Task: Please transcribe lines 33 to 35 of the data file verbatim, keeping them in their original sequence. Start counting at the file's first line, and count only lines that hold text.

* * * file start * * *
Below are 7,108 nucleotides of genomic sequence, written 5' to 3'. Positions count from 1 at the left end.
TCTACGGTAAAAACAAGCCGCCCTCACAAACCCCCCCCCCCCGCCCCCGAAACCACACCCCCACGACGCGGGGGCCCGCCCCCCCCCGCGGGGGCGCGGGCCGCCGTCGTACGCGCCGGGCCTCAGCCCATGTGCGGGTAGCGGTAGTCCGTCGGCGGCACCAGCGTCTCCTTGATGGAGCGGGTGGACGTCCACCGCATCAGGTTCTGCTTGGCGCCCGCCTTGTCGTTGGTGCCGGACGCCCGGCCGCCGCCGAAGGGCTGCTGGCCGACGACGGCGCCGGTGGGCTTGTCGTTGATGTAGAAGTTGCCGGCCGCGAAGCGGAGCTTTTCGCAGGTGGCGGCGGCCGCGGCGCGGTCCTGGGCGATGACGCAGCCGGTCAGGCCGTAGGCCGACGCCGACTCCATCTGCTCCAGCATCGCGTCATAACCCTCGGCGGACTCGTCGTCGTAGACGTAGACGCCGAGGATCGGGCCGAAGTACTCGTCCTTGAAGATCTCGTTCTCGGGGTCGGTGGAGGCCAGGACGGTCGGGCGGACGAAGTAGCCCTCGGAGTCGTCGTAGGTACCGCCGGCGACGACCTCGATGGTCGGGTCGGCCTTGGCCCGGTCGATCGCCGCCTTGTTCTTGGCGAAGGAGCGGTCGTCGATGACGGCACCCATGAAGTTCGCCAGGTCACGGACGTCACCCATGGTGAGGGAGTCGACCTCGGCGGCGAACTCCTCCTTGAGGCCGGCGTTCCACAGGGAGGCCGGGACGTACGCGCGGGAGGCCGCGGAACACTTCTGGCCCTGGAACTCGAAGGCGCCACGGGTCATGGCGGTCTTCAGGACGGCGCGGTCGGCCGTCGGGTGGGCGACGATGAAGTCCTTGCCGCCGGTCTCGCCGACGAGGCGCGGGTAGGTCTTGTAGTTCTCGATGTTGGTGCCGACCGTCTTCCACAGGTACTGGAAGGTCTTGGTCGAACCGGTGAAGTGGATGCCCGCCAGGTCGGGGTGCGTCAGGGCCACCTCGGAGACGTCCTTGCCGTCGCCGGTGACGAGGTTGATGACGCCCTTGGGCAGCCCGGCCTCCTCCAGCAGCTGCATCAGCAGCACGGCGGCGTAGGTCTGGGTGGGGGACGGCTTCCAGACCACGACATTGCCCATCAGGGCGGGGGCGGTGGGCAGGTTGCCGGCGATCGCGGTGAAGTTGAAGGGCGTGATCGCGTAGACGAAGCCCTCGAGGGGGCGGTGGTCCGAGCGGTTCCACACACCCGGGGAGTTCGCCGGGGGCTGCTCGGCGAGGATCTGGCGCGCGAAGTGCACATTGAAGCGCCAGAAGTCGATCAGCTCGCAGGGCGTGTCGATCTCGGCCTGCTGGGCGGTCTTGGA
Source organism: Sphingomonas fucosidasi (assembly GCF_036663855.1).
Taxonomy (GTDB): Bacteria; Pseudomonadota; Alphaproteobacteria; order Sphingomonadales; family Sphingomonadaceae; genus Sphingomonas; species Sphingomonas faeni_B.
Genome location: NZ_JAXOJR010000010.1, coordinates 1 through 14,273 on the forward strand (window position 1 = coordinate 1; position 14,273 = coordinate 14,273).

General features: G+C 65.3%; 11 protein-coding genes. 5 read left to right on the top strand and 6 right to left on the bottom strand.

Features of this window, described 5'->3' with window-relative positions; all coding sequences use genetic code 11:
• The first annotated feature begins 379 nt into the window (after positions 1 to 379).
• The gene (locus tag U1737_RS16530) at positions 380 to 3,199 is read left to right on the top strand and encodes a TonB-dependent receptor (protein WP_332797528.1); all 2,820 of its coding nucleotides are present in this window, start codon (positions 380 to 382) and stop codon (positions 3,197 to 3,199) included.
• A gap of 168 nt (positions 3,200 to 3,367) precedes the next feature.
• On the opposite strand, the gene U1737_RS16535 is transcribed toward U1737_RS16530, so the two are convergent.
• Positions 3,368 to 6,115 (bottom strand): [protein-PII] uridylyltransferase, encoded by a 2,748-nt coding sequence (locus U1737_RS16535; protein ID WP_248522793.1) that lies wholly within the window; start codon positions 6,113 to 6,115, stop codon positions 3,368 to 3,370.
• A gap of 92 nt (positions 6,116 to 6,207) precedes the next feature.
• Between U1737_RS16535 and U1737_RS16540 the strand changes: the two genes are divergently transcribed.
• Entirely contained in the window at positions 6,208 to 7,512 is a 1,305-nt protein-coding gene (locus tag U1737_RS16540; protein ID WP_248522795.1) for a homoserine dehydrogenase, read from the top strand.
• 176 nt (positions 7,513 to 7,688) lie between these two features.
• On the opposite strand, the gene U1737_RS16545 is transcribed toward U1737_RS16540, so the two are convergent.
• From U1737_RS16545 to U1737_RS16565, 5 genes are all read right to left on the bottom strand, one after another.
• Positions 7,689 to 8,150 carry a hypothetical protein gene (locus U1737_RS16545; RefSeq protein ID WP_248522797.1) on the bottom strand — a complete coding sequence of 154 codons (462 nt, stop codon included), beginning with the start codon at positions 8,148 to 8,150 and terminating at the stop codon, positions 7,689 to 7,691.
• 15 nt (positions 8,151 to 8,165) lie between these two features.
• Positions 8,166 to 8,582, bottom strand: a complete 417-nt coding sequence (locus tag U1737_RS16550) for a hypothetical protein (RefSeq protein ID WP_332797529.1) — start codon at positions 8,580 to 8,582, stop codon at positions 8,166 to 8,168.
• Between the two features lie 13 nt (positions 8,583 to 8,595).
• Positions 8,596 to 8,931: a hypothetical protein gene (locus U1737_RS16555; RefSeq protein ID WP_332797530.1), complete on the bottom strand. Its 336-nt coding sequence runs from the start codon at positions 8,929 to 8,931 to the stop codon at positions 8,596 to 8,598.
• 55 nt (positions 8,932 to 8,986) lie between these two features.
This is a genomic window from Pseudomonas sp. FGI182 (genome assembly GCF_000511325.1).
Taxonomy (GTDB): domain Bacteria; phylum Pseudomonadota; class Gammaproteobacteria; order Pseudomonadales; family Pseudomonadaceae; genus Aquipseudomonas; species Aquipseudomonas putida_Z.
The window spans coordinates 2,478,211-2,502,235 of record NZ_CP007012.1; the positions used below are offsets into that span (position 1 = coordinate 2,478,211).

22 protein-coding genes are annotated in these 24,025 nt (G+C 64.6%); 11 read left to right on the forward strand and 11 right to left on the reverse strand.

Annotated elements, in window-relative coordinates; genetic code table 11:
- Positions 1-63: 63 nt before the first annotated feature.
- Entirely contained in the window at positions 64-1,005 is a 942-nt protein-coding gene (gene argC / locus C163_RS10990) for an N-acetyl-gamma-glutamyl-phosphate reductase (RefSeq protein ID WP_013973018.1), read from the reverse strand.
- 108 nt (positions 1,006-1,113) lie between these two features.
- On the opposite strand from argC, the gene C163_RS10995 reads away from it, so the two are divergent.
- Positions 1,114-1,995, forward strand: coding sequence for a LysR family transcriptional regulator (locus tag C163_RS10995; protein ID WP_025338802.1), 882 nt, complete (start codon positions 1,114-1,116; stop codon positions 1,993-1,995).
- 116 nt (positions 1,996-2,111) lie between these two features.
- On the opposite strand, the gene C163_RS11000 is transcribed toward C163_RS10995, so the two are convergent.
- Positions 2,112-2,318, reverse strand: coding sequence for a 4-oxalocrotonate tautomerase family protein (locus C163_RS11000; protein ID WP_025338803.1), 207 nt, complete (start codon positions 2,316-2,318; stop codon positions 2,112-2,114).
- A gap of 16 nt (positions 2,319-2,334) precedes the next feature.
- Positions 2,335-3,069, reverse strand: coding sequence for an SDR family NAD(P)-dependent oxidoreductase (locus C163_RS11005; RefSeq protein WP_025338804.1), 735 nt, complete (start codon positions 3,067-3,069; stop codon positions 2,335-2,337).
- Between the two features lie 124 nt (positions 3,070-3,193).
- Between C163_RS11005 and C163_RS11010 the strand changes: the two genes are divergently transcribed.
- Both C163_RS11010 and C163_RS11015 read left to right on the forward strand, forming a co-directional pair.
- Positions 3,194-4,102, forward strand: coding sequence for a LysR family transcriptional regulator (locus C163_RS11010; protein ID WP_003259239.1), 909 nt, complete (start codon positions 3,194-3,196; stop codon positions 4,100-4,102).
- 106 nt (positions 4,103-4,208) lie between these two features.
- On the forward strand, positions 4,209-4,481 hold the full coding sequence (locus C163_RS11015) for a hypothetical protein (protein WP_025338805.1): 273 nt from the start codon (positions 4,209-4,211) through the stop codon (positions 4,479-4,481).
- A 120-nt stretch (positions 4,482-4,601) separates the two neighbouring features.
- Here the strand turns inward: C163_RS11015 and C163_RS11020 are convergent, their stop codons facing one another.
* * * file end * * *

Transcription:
- On the opposite strand from argC, the gene C163_RS10995 reads away from it, so the two are divergent.
- Positions 1,114-1,995, forward strand: coding sequence for a LysR family transcriptional regulator (locus tag C163_RS10995; protein ID WP_025338802.1), 882 nt, complete (start codon positions 1,114-1,116; stop codon positions 1,993-1,995).
- 116 nt (positions 1,996-2,111) lie between these two features.